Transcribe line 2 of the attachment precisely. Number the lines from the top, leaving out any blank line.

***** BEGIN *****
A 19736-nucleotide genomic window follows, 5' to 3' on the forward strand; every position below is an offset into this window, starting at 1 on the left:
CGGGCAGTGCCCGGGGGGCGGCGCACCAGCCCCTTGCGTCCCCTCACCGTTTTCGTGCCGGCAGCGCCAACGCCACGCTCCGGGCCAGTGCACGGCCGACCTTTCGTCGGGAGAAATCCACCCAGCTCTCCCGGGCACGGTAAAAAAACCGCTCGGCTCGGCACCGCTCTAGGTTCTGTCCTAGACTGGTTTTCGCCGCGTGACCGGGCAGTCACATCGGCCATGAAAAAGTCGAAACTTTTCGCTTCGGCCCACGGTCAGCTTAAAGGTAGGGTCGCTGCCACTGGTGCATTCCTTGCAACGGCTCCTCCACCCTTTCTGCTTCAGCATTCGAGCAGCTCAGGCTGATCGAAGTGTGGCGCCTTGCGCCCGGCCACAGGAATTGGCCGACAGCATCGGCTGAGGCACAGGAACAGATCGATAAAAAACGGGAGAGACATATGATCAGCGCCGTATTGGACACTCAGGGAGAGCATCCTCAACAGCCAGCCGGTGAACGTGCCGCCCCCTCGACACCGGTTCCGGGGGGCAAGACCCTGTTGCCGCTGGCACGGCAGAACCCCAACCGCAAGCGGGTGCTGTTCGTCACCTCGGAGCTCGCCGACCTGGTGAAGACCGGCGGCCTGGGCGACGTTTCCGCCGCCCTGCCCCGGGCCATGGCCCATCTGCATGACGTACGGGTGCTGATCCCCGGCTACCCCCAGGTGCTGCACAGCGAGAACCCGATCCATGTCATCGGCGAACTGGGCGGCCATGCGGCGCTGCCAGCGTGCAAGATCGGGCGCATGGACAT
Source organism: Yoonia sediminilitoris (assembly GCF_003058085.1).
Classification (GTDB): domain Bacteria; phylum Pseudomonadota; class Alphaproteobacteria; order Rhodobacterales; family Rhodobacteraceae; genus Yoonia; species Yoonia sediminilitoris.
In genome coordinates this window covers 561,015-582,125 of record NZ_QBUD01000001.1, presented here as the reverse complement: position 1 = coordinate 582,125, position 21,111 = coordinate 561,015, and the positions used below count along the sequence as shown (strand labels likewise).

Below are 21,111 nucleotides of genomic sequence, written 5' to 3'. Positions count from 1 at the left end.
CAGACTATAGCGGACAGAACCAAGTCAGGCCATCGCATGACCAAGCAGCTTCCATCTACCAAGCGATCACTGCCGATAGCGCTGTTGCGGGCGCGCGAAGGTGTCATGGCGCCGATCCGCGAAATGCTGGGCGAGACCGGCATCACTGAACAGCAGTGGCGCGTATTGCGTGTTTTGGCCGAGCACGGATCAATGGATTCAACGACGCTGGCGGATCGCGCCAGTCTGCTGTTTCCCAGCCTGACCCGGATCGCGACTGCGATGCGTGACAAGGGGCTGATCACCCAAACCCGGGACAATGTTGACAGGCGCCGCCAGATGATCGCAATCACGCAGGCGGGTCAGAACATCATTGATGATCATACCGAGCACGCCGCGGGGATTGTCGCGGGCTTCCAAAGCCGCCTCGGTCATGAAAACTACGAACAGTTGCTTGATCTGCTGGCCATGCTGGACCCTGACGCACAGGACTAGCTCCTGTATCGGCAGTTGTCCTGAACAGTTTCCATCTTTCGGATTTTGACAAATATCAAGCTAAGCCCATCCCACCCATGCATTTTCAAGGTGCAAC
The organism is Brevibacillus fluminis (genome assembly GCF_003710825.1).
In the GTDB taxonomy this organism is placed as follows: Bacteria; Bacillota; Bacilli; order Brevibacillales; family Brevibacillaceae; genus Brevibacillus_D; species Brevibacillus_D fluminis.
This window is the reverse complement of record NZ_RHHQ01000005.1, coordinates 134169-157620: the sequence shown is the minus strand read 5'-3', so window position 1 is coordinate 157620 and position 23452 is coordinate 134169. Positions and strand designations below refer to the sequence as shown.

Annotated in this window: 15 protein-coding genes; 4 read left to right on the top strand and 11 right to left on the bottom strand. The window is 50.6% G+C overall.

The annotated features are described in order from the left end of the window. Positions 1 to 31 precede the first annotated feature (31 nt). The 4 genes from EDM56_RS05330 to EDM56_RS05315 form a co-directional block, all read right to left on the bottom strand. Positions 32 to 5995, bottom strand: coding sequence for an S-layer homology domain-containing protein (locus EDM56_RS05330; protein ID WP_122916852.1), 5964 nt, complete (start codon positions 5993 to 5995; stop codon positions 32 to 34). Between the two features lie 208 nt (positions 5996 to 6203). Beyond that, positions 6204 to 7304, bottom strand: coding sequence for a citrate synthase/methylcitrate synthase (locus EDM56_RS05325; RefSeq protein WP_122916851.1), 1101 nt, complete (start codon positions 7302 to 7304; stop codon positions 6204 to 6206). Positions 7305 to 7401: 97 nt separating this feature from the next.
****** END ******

CGGGCAGTGCCCGGGGGGCGGCGCACCAGCCCCTTGCGTCCCCTCACCGTTTTCGTGCCGGCAGCGCCAACGCCACGCTCCGGGCCAGTGCACGGCCGACCTTTCGTCGGGAGAAATCCACCCAGCTCTCCCGGGCACGGTAAAAAAACCGCTCGGCTCGGCACCGCTCTAGGTTCTGTCCTAGACTGGTTTTCGCCGCGTGACCGGGCAGTCACATCGGCCATGAAAAAGTCGAAACTTTTCGCTTCGGCCCACGGTCAGCTTAAAGGTAGGGTCGCTGCCACTGGTGCATTCCTTGCAACGGCTCCTCCACCCTTTCTGCTTCAGCATTCGAGCAGCTCAGGCTGATCGAAGTGTGGCGCCTTGCGCCCGGCCACAGGAATTGGCCGACAGCATCGGCTGAGGCACAGGAACAGATCGATAAAAAACGGGAGAGACATATGATCAGCGCCGTATTGGACACTCAGGGAGAGCATCCTCAACAGCCAGCCGGTGAACGTGCCGCCCCCTCGACACCGGTTCCGGGGGGCAAGACCCTGTTGCCGCTGGCACGGCAGAACCCCAACCGCAAGCGGGTGCTGTTCGTCACCTCGGAGCTCGCCGACCTGGTGAAGACCGGCGGCCTGGGCGACGTTTCCGCCGCCCTGCCCCGGGCCATGGCCCATCTGCATGACGTACGGGTGCTGATCCCCGGCTACCCCCAGGTGCTGCACAGCGAGAACCCGATCCATGTCATCGGCGAACTGGGCGGCCATGCGGCGCTGCCAGCGTGCAAGATCGGGCGCATGGACAT